art you should know / the raft of the medusa

 theodore géricault: the raft of the medusa, 1819, hanging in the louvre

theodore géricault: the raft of the medusa, 1819, hanging in the louvre

considering that i spent about 8 months of my life researching a single painting, i think it is a good place to start sharing my art historical knowledge. not only do I think this work is very important in the history of art, i also think it is one of the most amazing and intricate paintings i have ever studied. 

the background:

the story of the raft of the medusa follows that same basic plot line as titanic, with a few minor changes. the medusa was a large ship headed toward senegal that ran off course and crashed in to a sandbank miles from its destination. there were only 6 lifeboats on board, so a shanty raft was created from the pieces of the ship.  148 men and 1 woman boarded the raft, which was supposed to be pulled to safety by the 6 lifeboats. almost immediately the lifeboats cut the ropes to the raft, leaving the 149 people to die. there were no supplies but wine on the raft; cannibalism ensued. within a week there were only 28 survivors. the strong weeded out the weak, and threw 13 of the men who were sure to die overboard. the final 15 men survived another week. the painting shows the final survivors at possibly the point of most despair. they saw the argus on the horizon coming to save them, but slowly it disappeared in to the distance. géricault shows the men making a group effort to flag the ship down. eventually the ship did come back for the men, 5 of the survivors died upon reaching shore.

 one of the many preparatory drawings done for the raft of the medusa. géricault basically drew out every scene of the incident before deciding on the sighting of the argus. this drawing is titled cannibalism.

one of the many preparatory drawings done for the raft of the medusa. géricault basically drew out every scene of the incident before deciding on the sighting of the argus. this drawing is titled cannibalism.

The artist:

géricault was an odd duck in his family of businessmen, and secretly trained as a painter. his mother died and left him a sizable inheritance, making it so he would never have to work in his life (i wish he would share).  early on, géricault painted works that glorified napoleon's empire. he was in the generation that grew up hearing how great the empire was, but lived through its downfall and reached maturity when the bourbon monarchy took over. he had a first hand account of the shortcomings of the bourbon monarchy, and this greatly affected his art. in 1817 he had a love affair with his aunt (naturally), so he fled to italy to study under the grand masters. when he returned to paris after a year he began to frequent the studio of horace vernet. here he was infiltrated with anti-royalist sentiment. he searched for a meaningful contemporary event that he could paint that would put him on the same level as michelangelo (think this painting). the incident of the raft of the medusa was discussed again and again the studio, and the artist found his subject.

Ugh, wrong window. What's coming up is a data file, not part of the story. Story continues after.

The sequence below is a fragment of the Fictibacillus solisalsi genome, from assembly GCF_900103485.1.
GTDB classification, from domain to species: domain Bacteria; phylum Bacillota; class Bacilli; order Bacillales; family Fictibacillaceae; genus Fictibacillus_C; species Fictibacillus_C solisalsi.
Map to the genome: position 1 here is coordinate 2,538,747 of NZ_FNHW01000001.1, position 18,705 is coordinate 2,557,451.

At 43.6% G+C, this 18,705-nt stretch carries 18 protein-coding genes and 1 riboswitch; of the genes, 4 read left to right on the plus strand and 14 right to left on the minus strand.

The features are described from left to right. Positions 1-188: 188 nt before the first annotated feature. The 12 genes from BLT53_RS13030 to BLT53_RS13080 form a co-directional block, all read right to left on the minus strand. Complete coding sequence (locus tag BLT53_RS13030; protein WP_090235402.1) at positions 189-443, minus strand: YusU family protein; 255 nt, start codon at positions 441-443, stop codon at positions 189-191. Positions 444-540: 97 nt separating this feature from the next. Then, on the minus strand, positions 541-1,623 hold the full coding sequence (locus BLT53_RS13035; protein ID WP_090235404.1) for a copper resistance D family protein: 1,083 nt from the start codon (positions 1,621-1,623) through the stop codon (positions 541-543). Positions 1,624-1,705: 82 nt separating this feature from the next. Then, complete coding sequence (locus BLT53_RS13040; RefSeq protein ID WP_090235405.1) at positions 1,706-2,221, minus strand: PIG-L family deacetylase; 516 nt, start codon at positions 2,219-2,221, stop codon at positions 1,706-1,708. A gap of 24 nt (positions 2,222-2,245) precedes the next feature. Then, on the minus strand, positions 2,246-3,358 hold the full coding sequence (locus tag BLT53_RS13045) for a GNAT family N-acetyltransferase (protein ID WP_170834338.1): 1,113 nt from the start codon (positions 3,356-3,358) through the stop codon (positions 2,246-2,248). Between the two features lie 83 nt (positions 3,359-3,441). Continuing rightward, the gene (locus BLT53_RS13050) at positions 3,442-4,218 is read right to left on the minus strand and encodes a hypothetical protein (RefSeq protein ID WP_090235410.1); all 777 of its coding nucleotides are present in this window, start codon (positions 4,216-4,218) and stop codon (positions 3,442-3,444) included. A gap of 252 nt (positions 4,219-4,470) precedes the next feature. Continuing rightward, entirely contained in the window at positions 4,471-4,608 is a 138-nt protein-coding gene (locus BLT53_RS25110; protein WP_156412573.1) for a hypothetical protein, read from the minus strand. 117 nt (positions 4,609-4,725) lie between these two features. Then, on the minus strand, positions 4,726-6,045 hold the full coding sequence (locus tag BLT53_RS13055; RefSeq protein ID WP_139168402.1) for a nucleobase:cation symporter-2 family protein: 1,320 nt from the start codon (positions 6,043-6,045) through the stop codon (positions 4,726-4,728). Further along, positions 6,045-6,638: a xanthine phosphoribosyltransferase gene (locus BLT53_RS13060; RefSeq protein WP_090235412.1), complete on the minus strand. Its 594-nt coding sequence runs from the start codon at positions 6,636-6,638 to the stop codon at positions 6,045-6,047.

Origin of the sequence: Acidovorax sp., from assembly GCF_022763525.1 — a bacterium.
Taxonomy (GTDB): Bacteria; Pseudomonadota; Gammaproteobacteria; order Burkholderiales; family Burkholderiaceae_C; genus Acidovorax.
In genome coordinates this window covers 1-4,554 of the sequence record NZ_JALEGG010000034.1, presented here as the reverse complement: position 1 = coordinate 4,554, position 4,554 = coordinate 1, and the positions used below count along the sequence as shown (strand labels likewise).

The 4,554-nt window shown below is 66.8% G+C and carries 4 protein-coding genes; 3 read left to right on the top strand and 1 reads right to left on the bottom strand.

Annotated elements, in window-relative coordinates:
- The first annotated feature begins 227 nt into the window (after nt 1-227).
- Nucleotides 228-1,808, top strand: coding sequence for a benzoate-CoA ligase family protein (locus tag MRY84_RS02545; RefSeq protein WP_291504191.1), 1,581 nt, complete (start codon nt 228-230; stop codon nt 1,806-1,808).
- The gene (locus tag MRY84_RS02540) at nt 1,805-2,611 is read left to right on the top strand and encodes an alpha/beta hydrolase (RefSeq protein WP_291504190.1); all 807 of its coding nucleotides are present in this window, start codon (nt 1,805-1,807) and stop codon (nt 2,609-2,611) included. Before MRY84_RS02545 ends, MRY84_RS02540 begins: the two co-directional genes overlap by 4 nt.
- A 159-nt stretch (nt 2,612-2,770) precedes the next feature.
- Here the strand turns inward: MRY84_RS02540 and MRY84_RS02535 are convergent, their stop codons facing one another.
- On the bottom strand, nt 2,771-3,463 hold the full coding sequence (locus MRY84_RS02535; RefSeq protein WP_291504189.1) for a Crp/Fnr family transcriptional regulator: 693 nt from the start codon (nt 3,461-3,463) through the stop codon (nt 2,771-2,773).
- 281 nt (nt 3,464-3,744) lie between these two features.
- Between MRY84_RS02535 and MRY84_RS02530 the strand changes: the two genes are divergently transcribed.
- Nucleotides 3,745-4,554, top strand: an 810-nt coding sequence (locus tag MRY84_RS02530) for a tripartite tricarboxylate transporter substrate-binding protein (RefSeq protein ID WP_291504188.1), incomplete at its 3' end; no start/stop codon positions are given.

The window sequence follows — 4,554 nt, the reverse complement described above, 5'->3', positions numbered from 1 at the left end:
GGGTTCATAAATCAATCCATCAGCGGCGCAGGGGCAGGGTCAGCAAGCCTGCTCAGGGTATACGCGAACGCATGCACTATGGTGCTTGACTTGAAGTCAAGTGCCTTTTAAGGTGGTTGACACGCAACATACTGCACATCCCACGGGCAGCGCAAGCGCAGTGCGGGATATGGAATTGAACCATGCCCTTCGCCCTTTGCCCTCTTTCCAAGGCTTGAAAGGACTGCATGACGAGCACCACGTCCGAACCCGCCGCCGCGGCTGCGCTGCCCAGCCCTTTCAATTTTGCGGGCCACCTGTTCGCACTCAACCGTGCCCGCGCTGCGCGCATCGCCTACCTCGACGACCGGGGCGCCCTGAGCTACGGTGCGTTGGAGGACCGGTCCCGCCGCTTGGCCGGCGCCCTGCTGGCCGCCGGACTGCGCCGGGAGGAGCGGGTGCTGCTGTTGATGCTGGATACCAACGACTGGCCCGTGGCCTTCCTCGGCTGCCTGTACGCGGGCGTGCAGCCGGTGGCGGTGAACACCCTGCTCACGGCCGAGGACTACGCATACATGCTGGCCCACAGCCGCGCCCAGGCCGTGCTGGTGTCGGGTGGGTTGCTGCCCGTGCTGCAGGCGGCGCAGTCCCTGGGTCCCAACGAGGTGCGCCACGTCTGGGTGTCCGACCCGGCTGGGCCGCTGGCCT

a close up of the man everyone is rallying behind. interestingly, he is black. Géricault actually included 3 black men in this painting, though none would have actually been on the raft.

a close up of the man everyone is rallying behind. interestingly, he is black. Géricault actually included 3 black men in this painting, though none would have actually been on the raft.

the importance:

this work is majorly important stylistically and thematically. first of all, making a history painting out of a contemporary event, and making that painting so timeless is a feat that none other could do. gericault does this by removing all signs of the times- the men's clothing is stripped so they are more like classical nudes than 19th century military men. secondly, the coloration, subject matter and large size (this painting is about 16x23 feet!), creates a painting ruled by the 'sublime' and would influence the slowly growing romantic genre. third, and most importantly, this work shows the social ills of the bourbon monarchy. i won't get in to the boring details, no matter how much i want to, but just know that this is huge!

 

the influence:

 as stated before, this work had a major impact on the romantic genre as a whole. however, there is one specific artist and work that most of you should recognize. delacroix's liberty leading the people was majorly influenced by the raft of the medusa. looking at the two works we can see the similarities- the mass of dead or dying men, the rally around a single person waving a flag, the anti-royalist sentiment etc. delacroix's work was the album art for coldplay's viva la vida. also, the movie les miserables tipped-its-hat off to the work in the best scene.

so there, the raft of the medusa is majorly important and influential, and totally worth studying for 8 months. for those of you who would like to know more, i would love to share! contact me if you have any questions.  there was also a book on the new york bestsellers list by jonathan miles called the wreck of the medusa that you should read. it is probably the most accessible and entertaining scholarly book on the painting.